Oldest Daughter was amazing.

I told her the truth about what I’d found.  She told me that her Dad’s first affair was one of her oldest memories.  I explained that after what had happened that I couldn’t see how I could trust him again or how we could stay together, but that I wanted to get through Christmas for the sake of the kids.  She hugged me and reassured me that, as long as she and the others had me, they’d be fine.

So I tried to get on with Christmas.  I bought and wrapped presents and arranged family visits.  I did everything I usually did, but all the time I was conscious of how hurt Oldest Daughter was and of how distant and disengaged E was.  I wrote Christmas cards painfully aware that this was the last time I would ever write all six of our names together.

I couldn’t face any pre-Christmas social engagements.  I cancelled going to a party that I’d been looking forward to for ages (it had a vodka luge for goodness sake – I’ve never tried one of those), because I just couldn’t spend an evening, with E for company, pretending that I was happy and fine when all the time I felt like my whole life was falling to pieces.

I was completely financially dependent upon E.  Back when we’d had Oldest Daughter, we’d been at the same level career wise – we’d both been in demanding professions that meant we needed to work 12-14 hour days as standard and weekends when needed, and, even with paid childcare, both of us couldn’t continue to work at that pace, so I gave up work for the time being (I don’t recall it ever being a permanent decision, but over the years, it just became the way things were).    Over the next 18 years, I’d done a little freelance work (I was a writer/editor), but only as and when it fitted in with the kids.  In the meantime, E’s career went from strength to strength.  Supported by me, and completely unfettered by the need to take any responsibility for childcare for his four children, he was able to build a successful career whilst I stayed at home, looked after the children, washed and ironed his clothes, cleaned our house and made his life as easy as possible.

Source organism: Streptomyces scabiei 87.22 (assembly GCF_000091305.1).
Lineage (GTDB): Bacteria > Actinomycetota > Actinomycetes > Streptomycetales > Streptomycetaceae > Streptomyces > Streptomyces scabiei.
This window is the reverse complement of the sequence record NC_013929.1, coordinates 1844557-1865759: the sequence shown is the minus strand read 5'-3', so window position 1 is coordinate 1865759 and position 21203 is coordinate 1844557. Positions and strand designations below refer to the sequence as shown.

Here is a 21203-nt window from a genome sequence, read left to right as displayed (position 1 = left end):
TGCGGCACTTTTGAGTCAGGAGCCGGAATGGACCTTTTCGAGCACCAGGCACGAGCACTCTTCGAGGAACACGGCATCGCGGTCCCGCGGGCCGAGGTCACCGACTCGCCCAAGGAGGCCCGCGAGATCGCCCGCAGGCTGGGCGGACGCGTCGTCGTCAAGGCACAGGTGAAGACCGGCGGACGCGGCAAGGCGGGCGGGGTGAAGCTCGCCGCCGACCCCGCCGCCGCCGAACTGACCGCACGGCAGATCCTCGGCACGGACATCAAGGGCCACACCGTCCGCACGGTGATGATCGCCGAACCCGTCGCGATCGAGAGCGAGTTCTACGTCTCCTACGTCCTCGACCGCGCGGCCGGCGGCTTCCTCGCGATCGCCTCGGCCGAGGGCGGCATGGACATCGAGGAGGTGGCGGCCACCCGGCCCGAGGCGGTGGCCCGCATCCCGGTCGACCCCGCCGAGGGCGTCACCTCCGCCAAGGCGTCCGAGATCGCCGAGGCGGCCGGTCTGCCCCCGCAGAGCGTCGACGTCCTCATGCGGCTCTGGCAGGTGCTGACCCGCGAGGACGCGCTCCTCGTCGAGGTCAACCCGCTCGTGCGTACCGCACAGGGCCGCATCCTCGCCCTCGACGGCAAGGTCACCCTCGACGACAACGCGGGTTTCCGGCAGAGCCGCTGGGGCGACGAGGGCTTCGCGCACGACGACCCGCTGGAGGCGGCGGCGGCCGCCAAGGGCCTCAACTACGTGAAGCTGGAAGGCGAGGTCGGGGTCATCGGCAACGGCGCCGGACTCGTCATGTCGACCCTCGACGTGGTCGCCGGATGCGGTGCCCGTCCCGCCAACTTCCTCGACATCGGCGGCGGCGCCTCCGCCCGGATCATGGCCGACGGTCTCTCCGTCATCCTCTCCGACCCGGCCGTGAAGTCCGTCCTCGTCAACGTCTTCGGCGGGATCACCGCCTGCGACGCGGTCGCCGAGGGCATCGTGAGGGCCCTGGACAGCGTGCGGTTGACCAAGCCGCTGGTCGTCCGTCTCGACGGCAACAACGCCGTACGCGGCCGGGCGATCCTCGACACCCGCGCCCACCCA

I missed my career, but, given that we had four children, and the level that he was working at, I knew that I would really struggle to resume the kind of work that I was doing before – in fact, I knew realistically, given I would be the one who’d have to take responsibility and time off for the kids if they were ill etc, that the only kind of job I could take on would be relatively undemanding, junior and unsatisfying.   So, eventually, because E was now earning enough to support us, I decided to stay home and worry about resuming my career when the kids were older.  To make up for the lack of intellectual challenge, I studied, gaining an MA in Eighteenth Century Literature, a Post-Graduate Certificate in Philosophy and starting a second MA (in Shakespeare and Theatre) with a view to doing a PhD (a long-treasured ambition of mine has been to be a Doctor of English – I always thought that sounded SO cool).  Over the last couple of years, I’d picked up a freelance contract with a magazine and was beginning to try and build up a freelance business, but it was very early days and I still wasn’t earning much.

We also weren’t married.  We’d been together for 25 years, but I’d never felt the need or the desire to marry.  I used to joke that we’d ‘have’ to get married at some point to give me some legal protection if anything happened to E.  I always thought that marriage was an amazing thing for people who wanted to be married, but I was very much the champion of the Happily Unmarried.  I believed (I still believe) that there’s no need to be married if it’s not your thing and if you love and trust your partner.  Sadly, my trust was terribly misplaced.